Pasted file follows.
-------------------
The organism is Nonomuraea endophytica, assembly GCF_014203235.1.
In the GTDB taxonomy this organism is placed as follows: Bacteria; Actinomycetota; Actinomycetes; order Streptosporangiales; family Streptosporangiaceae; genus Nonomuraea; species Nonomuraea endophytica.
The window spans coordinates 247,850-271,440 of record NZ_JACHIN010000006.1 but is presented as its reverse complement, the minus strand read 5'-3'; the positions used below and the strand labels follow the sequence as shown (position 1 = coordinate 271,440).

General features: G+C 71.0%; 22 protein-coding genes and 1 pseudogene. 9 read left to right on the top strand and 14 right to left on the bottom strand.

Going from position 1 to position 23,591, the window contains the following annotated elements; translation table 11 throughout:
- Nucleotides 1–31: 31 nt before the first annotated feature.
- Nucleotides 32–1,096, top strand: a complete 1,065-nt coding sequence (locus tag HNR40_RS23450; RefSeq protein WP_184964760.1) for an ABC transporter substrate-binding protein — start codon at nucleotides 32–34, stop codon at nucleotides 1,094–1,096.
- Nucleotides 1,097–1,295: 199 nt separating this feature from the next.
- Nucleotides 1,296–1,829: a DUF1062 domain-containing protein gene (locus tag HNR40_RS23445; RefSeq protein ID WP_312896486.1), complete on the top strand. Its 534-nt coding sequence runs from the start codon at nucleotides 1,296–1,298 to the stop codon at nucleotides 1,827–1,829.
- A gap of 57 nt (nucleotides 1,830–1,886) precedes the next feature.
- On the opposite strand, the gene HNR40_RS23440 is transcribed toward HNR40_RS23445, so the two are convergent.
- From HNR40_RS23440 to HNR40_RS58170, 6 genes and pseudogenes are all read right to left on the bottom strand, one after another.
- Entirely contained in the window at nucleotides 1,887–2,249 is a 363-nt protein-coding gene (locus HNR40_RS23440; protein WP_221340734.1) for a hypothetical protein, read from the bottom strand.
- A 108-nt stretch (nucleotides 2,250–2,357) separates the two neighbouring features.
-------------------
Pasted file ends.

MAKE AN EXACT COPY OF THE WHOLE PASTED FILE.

The organism is Nonomuraea endophytica, assembly GCF_014203235.1.
In the GTDB taxonomy this organism is placed as follows: Bacteria; Actinomycetota; Actinomycetes; order Streptosporangiales; family Streptosporangiaceae; genus Nonomuraea; species Nonomuraea endophytica.
The window spans coordinates 247,850-271,440 of record NZ_JACHIN010000006.1 but is presented as its reverse complement, the minus strand read 5'-3'; the positions used below and the strand labels follow the sequence as shown (position 1 = coordinate 271,440).

General features: G+C 71.0%; 22 protein-coding genes and 1 pseudogene. 9 read left to right on the top strand and 14 right to left on the bottom strand.

Going from position 1 to position 23,591, the window contains the following annotated elements; translation table 11 throughout:
- Nucleotides 1–31: 31 nt before the first annotated feature.
- Nucleotides 32–1,096, top strand: a complete 1,065-nt coding sequence (locus tag HNR40_RS23450; RefSeq protein WP_184964760.1) for an ABC transporter substrate-binding protein — start codon at nucleotides 32–34, stop codon at nucleotides 1,094–1,096.
- Nucleotides 1,097–1,295: 199 nt separating this feature from the next.
- Nucleotides 1,296–1,829: a DUF1062 domain-containing protein gene (locus tag HNR40_RS23445; RefSeq protein ID WP_312896486.1), complete on the top strand. Its 534-nt coding sequence runs from the start codon at nucleotides 1,296–1,298 to the stop codon at nucleotides 1,827–1,829.
- A gap of 57 nt (nucleotides 1,830–1,886) precedes the next feature.
- On the opposite strand, the gene HNR40_RS23440 is transcribed toward HNR40_RS23445, so the two are convergent.
- From HNR40_RS23440 to HNR40_RS58170, 6 genes and pseudogenes are all read right to left on the bottom strand, one after another.
- Entirely contained in the window at nucleotides 1,887–2,249 is a 363-nt protein-coding gene (locus HNR40_RS23440; protein WP_221340734.1) for a hypothetical protein, read from the bottom strand.
- A 108-nt stretch (nucleotides 2,250–2,357) separates the two neighbouring features.